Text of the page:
Cyclophilin A regulates HIV-1 infectivity, as demonstrated by gene targeting in human T cells.
ABSTRACT: The human immunodeficiency virus type 1 (HIV-1) Gag polyprotein binds most members of the cyclophilin family of peptidyl-prolyl isomerases. Of 15 known human cyclophilins, cyclophilin A (CypA) has been the focus of investigation because it was detected in HIV-1 virions. To determine whether CypA promotes HIV-1 replication, we deleted the gene encoding CypA (PPIA) in human CD4(+) T cells by homologous recombination. HIV-1 replication in PPIA(-/-) cells was decreased and not inhibited further by cyclosporin or gag mutations that disrupt Gag's interaction with cyclophilins, indicating that no other cyclophilin family members promote HIV-1 replication. The defective replication phenotype was specific for wild-type HIV-1 since HIV-2/SIV isolates, as well as HIV-1 bearing a gag mutation that confers cyclosporin resistance, replicated the same in PPIA(+/+) and PPIA(-/-) cells. Stable re-expression of CypA in PPIA(-/-) cells restored HIV-1 replication to an extent that correlated with steady-state levels of CypA. Finally, virions from PPIA(-/-) cells possessed no obvious biochemical abnormalities but were less infectious than virions from wild-type cells. These data formally demonstrate that CypA regulates the infectivity of HIV-1 virions.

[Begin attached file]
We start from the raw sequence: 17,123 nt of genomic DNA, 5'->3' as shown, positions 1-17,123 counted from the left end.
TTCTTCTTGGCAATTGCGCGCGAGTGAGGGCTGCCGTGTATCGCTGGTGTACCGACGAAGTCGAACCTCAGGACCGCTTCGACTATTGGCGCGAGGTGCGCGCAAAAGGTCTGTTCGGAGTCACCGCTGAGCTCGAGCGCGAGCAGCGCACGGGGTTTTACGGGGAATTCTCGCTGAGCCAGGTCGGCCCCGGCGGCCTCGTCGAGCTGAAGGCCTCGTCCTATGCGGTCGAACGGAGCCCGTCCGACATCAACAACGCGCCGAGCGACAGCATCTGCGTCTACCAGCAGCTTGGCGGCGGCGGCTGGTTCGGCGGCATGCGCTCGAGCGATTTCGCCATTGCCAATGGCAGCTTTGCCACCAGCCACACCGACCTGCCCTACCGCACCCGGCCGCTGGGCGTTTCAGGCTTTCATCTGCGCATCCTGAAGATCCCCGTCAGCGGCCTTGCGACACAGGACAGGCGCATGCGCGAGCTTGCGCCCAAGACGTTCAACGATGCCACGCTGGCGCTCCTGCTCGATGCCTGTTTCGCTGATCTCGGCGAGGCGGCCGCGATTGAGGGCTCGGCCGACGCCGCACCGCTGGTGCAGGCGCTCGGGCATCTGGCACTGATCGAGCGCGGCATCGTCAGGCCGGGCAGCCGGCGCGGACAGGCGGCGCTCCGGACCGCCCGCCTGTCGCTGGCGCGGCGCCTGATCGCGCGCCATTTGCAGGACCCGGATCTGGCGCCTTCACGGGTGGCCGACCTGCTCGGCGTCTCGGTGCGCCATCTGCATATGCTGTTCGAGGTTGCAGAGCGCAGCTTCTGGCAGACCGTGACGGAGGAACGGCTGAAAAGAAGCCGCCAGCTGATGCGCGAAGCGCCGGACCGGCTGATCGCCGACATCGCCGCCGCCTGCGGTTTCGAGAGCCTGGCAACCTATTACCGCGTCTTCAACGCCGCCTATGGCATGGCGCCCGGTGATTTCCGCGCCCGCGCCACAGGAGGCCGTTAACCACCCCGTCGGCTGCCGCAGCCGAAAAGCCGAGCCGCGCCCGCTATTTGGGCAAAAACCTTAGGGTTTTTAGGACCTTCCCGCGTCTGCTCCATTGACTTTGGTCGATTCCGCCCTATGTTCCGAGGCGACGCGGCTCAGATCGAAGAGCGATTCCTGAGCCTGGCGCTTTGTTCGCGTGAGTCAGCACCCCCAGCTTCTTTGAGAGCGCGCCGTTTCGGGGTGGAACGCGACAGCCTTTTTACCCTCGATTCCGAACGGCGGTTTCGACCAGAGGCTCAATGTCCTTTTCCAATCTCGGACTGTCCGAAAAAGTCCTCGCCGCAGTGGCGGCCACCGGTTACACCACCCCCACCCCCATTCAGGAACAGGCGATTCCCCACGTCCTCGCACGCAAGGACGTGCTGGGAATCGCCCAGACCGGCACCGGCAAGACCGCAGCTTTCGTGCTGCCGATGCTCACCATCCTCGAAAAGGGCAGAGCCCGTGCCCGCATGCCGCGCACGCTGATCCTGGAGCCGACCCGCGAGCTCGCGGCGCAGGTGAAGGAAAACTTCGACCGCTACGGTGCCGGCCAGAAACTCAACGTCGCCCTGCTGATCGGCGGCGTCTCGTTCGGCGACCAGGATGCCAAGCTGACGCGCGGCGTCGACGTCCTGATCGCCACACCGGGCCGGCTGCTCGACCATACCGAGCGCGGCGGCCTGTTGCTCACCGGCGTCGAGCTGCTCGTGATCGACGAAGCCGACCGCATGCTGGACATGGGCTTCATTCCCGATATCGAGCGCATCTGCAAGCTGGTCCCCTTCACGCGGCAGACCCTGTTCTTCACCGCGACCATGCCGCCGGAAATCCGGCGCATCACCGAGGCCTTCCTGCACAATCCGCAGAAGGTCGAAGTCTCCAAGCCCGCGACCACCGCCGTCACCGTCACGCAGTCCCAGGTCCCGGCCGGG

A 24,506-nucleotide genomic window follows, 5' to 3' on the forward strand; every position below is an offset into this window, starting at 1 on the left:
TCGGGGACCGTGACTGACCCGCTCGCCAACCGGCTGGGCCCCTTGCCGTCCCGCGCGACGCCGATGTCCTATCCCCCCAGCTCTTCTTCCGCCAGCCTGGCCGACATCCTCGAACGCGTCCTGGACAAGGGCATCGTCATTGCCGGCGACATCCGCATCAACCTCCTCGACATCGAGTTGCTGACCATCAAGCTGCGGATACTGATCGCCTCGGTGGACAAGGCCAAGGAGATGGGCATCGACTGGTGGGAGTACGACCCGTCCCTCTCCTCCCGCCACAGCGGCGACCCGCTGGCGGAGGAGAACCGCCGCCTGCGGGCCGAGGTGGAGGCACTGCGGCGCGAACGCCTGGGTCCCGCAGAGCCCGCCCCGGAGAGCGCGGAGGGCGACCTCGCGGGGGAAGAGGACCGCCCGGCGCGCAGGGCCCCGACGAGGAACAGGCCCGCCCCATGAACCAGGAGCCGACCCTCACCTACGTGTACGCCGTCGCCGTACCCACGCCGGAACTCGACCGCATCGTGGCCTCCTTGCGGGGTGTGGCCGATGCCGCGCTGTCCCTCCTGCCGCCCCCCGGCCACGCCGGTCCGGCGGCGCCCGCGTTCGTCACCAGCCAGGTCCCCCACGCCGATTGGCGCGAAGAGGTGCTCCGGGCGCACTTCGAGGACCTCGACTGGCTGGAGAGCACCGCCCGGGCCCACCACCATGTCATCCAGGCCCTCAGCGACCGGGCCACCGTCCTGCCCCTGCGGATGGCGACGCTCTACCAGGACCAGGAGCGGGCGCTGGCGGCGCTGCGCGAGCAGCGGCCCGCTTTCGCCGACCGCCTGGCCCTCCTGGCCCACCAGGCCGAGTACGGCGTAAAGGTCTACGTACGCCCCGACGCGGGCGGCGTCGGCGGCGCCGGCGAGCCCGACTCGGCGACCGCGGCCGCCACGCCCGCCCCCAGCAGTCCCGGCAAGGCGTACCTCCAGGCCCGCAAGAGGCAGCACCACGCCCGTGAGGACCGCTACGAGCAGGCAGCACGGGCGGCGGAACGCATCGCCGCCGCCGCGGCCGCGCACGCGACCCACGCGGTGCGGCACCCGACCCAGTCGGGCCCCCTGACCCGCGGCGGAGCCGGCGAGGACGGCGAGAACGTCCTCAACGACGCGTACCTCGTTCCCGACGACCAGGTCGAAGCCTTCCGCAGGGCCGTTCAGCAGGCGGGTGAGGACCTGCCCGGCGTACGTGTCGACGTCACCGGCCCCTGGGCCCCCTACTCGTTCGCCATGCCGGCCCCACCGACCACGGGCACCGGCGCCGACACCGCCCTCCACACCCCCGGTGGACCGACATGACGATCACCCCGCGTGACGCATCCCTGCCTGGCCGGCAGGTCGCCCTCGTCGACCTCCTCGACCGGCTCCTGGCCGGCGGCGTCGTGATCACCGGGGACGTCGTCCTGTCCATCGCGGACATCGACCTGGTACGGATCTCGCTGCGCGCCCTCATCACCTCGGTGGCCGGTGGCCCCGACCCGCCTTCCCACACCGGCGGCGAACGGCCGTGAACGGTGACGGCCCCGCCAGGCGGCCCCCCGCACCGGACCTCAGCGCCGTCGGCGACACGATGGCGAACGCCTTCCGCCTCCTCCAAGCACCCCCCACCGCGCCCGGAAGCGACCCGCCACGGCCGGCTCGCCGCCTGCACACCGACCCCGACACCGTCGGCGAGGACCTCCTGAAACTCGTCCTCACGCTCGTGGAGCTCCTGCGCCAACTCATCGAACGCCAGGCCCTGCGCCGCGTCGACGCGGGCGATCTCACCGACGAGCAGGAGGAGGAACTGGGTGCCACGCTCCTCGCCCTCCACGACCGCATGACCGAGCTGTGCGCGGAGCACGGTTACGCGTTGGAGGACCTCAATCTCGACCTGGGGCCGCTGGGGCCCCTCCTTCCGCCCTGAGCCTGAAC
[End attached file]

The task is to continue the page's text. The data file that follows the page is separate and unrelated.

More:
Project description:Cyclophilin A acts as protein folding chaperones and intracellular transports in many cellular processes. Previous studies have shown that cyclophilin A can interact with HIV-1 (human immunodeficiency virus type 1) gag protein and enhance viral infectivity. Many cyclophilin A inhibitors such as cyclosporin A can inhibit HIV-1 replication in vitro. Here, we report a structure-based identification of novel non-peptidic cyclophilin A inhibitors as anti-HIV lead compounds. Following a computer-aided virtual screening and subsequent surface plasmon resonance (SPR) analysis, 12 low molecular weight cyclophilin A ligands were selected for further evaluation of their in vitro inhibition of peptidyl-prolyl cis-trans isomerase (PPIase) activity of cyclophilin A and HIV-1 replication. Five of these compounds (FD5, FD8, FD9, FD10 and FD12) exhibited inhibition against both PPIase activity and HIV-1 infection. These active compounds will be used as leads for structure and activity relationship (SAR) and optimization studies in order to design more effective anti-HIV-1 therapeutics, and as probes for investigating the effect of cyclophilins on HIV-1 replication.